Grave of the Fireflies is one of the more depressing films that I have watched. After the release of Spirited Away, I was on a big Studio Ghibli kick. This was the third Ghibli film that I watched and by far the saddest in terms of the actual story.
Grave of the Fireflies takes place during the firebombings in Japan during the end of the Second World War. Two young children, Setsuko and Seita flee from their home when their village is being bombed. Their mother, who is already suffering from an illness, is caught in the bombings and becomes very badly burnt. While in a shelter, Setsuko and Seita's mother dies from her injuries. The two are left alone as their father is off fighting in the war.
Both Setsuko and Seita move in to live with an aunt, who becomes progressive cruel and cold to the two of them as food supplies run low. She reminds the two that they have worn out their welcome and urges them to leave. The two find an abandoned bomb shelter, which they turn into their new home. Having very little in the way of food, Setsuko gives Seita a fruit drop tin, which begins making a number of appearances through the film.
The fruit drop tin often becomes synonymous with Setsuko and Seita's youth. As their supplies run low, Setsuko begins resorting to stealing from others during firebombings. As he returns home one day, Setsuko finds a malnourished Seita eating mud balls after thinking that they are fruit drops while hallucinating.
Seita never recovers from her malnourishment and in the end dies. Setsuko cremates her and keeps some of her ashes in the fruit drop tin with a picture of their father. The film ends at the end of the war with Setsuko passing away at a train station while holding the tin and looking at the picture of their father. The final scene in the film shows both Setsuko and Seita standing in a field of fireflies (which they used to light the abandoned shelter they were living in) with no damage to their clothes or bodies. This scene is one of the few times that the two appear to be genuinely happy in the film.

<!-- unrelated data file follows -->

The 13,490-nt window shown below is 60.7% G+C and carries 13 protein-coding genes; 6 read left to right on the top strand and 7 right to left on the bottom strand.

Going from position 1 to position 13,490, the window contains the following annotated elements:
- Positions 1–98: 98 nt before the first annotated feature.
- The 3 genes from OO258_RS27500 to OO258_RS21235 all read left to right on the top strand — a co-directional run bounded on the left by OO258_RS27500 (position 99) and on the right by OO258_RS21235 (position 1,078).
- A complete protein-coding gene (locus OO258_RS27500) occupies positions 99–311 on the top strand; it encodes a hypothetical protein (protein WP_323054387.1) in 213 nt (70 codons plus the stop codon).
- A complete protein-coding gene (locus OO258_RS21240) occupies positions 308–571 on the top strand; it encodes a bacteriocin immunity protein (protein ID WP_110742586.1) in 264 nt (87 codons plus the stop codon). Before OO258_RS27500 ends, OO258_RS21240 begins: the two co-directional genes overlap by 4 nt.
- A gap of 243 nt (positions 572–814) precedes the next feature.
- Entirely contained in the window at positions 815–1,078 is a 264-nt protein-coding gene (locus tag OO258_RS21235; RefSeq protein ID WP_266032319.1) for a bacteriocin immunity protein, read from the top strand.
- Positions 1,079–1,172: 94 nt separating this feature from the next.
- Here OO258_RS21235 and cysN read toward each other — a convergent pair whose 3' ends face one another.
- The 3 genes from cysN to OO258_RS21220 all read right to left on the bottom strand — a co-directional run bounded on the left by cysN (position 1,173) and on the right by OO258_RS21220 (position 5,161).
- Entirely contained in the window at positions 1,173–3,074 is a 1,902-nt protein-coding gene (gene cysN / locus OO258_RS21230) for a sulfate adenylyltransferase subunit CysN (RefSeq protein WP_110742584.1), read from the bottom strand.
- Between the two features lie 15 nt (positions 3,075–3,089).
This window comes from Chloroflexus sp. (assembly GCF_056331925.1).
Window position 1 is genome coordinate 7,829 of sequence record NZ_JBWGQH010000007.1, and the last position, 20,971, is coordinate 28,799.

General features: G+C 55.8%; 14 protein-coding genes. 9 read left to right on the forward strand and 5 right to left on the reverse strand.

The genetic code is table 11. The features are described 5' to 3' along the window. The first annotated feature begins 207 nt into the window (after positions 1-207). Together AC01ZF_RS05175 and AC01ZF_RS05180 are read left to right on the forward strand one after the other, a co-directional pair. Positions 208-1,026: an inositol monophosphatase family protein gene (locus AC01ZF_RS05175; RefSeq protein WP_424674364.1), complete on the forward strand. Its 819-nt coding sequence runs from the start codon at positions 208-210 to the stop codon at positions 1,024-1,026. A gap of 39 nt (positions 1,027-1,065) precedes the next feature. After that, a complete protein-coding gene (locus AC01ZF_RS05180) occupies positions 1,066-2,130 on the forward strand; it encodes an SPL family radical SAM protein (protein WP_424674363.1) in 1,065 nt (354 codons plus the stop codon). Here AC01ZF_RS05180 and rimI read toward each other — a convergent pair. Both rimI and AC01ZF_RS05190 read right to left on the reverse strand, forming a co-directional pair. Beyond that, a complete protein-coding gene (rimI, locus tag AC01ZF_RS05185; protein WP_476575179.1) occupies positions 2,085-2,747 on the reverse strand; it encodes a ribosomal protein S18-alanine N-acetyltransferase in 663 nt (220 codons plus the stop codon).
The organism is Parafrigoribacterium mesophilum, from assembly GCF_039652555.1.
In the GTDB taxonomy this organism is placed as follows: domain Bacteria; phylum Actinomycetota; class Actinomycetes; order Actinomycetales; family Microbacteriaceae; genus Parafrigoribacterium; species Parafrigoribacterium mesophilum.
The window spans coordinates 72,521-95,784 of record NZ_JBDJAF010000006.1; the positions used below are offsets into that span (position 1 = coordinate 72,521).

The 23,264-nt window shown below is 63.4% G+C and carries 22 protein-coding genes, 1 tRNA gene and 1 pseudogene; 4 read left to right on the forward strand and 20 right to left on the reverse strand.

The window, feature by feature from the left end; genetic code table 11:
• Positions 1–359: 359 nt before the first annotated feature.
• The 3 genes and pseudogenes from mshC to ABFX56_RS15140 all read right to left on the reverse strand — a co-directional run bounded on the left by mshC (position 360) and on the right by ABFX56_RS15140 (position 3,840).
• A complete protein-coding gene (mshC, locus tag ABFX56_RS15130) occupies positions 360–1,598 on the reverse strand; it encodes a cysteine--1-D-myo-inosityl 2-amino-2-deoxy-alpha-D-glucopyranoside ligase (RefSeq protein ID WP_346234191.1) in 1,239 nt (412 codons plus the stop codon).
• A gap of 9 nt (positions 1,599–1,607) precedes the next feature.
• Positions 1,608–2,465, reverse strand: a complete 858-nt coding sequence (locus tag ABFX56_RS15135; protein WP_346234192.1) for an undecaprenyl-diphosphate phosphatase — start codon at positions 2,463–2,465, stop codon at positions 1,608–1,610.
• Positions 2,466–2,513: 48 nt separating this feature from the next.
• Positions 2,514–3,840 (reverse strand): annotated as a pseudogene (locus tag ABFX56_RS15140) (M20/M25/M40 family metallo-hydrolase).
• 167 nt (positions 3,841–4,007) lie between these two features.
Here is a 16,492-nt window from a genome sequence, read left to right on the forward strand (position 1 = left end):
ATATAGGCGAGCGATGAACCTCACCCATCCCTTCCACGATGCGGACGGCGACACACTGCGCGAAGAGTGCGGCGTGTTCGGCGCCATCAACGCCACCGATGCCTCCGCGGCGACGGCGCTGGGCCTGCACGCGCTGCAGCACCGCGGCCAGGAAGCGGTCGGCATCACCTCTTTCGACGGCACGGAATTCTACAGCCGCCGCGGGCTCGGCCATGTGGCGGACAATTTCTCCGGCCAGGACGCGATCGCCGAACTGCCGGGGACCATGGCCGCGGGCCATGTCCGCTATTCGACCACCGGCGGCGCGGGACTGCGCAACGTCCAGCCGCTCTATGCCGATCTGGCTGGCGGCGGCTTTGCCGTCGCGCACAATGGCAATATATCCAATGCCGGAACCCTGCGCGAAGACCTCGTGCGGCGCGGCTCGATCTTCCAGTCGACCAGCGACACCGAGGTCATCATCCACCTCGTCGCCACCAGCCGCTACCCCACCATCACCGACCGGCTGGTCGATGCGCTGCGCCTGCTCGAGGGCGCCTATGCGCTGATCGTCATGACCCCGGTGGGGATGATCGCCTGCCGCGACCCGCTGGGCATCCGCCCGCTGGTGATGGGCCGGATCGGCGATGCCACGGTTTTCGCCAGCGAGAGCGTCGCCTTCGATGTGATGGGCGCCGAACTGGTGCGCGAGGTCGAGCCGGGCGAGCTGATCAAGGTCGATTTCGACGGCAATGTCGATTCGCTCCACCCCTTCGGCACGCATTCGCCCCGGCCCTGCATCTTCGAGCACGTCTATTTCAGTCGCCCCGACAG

Now normally I wouldn't go into this much detail with the story of an anime. The truth is through that this is the strongest element that makes this film a success. This is one of the only films I can think of where Studio Ghibli has based the story off of something so real and not left off with the traditional happy ending.
For a film with such strong depressing emotions, it is amazing. Although many would watch this and say that it is nothing but sadness, I chose to look at the ending scene in the field of fireflies as the happy ending. It showed that after all the pain and suffering these two kids went through they were able to still reach peace in death.
If you haven't already put together from this review, the film is deep emotionally and is certainly worth taking a couple of hours out to watch. The animation style and music is phenomenal as always with Studio Ghibli films, but this story has to be one of the better ones that he has produced, primarily because of the realism and pain that can sometimes be forgotten when thinking about the impacts on Japan during the Second World War.